Take a basketball if you have one. If not, take a plastic gallon milk container. Place it on the ground. Now take a peppercorn. Walk 31 yards away – that’s 31 decent-sized steps. Place the peppercorn on the ground.

That’s roughly the relative size and distance of the Earth from the Sun. Stand back and marvel at how much energy the Sun must be putting out to heat the Earth at that sort of distance.

Of course, the Sun is not blasting all the energy directly at the Earth. It’s putting out energy in all directions. So the heat and light the Earth receives is also going to all points in a sphere the size of the Earth-Sun distance.

As you can see, the peppercorn is almost invisible at 31 yards. It would take over 2 billion peppercorns to cover a sphere 31 yards from your basketball or milk container. In other words, the Sun is putting out enough heat and light to heat over 2 billion Earths at once.

This is so mind-boggling that I can’t begin to relate to it.

And the mind-bogglingness is compounded by the fact that there are about 300,000,000,000 stars in our galaxy and about 100,000,000,000 galaxies in the universe.

How can one even begin to get a grasp on that? I can’t think of anything that creates a greater sense of awe in me.

Here’s a fantastic demonstration of the relative size and distance of our Solar System and its planets. Click on the picture and scroll left and right. Prepare to feel awe. If you want to see the full page version, click here.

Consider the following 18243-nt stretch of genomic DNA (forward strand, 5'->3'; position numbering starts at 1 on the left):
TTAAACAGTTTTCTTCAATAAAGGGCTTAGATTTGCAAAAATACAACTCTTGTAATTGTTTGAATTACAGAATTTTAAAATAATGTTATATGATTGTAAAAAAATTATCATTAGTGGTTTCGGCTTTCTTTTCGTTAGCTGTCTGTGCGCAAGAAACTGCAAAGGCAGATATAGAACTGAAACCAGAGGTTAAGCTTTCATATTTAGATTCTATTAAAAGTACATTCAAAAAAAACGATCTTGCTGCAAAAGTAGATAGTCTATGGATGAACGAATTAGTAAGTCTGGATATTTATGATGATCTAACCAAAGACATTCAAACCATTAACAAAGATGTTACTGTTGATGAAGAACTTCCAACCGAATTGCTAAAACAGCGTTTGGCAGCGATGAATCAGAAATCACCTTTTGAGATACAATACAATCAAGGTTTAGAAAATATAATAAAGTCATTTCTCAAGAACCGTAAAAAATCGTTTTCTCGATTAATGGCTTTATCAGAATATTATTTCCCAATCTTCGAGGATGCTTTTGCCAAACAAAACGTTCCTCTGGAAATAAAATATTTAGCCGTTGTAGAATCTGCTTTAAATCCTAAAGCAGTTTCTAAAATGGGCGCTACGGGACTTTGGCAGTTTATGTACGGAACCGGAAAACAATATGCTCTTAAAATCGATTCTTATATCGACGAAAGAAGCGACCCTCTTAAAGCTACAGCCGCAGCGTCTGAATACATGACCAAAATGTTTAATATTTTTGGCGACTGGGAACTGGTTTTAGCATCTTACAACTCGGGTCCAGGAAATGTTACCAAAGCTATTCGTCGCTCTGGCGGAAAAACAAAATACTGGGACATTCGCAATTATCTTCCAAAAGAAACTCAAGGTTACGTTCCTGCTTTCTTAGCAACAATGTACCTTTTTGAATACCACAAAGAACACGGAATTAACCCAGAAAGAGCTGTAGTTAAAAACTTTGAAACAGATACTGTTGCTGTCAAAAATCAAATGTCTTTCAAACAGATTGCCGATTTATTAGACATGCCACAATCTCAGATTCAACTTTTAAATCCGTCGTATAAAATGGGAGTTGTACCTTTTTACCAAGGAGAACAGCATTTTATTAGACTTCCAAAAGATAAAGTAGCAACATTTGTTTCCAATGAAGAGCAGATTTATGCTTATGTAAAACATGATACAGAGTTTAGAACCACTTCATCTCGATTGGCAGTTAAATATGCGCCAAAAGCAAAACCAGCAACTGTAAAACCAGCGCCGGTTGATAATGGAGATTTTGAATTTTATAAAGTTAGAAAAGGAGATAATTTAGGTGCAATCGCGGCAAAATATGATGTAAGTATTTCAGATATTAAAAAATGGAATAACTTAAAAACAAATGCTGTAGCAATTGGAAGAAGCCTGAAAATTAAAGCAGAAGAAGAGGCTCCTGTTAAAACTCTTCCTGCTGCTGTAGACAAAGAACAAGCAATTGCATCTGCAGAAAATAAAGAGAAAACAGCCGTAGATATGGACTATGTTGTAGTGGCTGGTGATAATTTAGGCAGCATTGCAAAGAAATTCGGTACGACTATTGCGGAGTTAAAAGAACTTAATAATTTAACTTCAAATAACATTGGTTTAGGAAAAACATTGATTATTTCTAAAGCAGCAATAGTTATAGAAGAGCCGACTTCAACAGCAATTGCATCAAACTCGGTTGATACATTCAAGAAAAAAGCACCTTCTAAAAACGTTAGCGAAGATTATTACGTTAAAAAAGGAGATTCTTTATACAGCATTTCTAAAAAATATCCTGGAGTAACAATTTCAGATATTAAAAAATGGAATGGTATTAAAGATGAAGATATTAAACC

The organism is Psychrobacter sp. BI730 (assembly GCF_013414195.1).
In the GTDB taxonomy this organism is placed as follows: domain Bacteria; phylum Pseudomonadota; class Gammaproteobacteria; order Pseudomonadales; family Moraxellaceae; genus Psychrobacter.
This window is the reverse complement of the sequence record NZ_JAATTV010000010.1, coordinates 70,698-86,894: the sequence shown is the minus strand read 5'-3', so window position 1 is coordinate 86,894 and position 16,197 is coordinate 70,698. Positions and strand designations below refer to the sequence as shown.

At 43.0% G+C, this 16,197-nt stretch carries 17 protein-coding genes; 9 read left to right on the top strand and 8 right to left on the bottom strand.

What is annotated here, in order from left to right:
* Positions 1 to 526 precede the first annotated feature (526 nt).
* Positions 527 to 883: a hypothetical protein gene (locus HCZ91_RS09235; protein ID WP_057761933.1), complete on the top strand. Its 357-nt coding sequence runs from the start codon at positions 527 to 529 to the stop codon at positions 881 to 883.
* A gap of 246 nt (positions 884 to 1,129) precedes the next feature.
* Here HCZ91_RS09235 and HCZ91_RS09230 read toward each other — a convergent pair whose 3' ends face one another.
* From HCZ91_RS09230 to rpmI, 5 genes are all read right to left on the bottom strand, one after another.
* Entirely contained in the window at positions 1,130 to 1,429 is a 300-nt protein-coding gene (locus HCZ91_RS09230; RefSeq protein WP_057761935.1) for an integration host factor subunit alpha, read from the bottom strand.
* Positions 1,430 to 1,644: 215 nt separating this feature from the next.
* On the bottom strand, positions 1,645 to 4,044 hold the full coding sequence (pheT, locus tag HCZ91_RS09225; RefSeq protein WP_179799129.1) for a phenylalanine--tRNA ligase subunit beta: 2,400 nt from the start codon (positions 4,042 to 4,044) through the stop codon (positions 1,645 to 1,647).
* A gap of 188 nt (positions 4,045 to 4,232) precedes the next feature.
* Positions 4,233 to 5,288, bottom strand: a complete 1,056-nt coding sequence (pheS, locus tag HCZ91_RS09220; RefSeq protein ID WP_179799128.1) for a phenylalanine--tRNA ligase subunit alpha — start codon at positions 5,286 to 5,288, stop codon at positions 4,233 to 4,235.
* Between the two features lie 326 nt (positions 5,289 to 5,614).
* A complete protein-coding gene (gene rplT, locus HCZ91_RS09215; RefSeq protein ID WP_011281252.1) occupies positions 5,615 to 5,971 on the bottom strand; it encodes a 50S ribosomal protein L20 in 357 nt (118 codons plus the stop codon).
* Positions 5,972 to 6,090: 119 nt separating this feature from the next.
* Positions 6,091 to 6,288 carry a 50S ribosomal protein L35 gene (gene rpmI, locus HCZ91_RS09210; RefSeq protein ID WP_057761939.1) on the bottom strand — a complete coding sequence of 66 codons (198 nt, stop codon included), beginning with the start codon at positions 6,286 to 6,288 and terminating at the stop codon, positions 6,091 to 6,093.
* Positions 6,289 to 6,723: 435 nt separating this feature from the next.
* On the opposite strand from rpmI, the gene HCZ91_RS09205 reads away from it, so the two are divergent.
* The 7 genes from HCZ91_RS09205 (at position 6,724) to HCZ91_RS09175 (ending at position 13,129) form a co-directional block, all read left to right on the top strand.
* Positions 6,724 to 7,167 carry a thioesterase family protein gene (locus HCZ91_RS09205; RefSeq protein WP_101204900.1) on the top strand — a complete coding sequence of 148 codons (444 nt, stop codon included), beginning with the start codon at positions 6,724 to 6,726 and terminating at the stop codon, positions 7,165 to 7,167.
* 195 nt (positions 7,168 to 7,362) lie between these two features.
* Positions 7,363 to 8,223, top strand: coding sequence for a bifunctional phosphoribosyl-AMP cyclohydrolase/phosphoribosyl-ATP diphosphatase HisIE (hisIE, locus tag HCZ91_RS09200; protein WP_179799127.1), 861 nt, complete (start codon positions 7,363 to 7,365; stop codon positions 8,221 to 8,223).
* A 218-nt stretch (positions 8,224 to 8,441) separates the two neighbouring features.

The distance from the sun to the earth is about 93,000,000 miles. The surface area of the sphere around the Sun at the distance of the Earth is: 4 * pi * (distance from Earth to Sun)2. Computing this gives 4 * 3.14 * 93,000,000 * 93,000,000 square miles = approximately 108,631,440,000,000,000 square miles.

The surface area of the disk that would be the Earth if you were looking at it from the sun is: pi * (radius of Earth)2 which is about 3.14 * 4,000 * 4,000, or 50,240,000 square miles.

How many Earth sizes fit into the surface of this sphere around the Sun? The answer is 108,631,440,000,000,000 / 50,240,000 = 2,152,250,000. In other words, the Sun is giving out enough light and energy to heat and illuminate over 2 billion Earths.

Posted in Curiosity | Tagged , | 2 Comments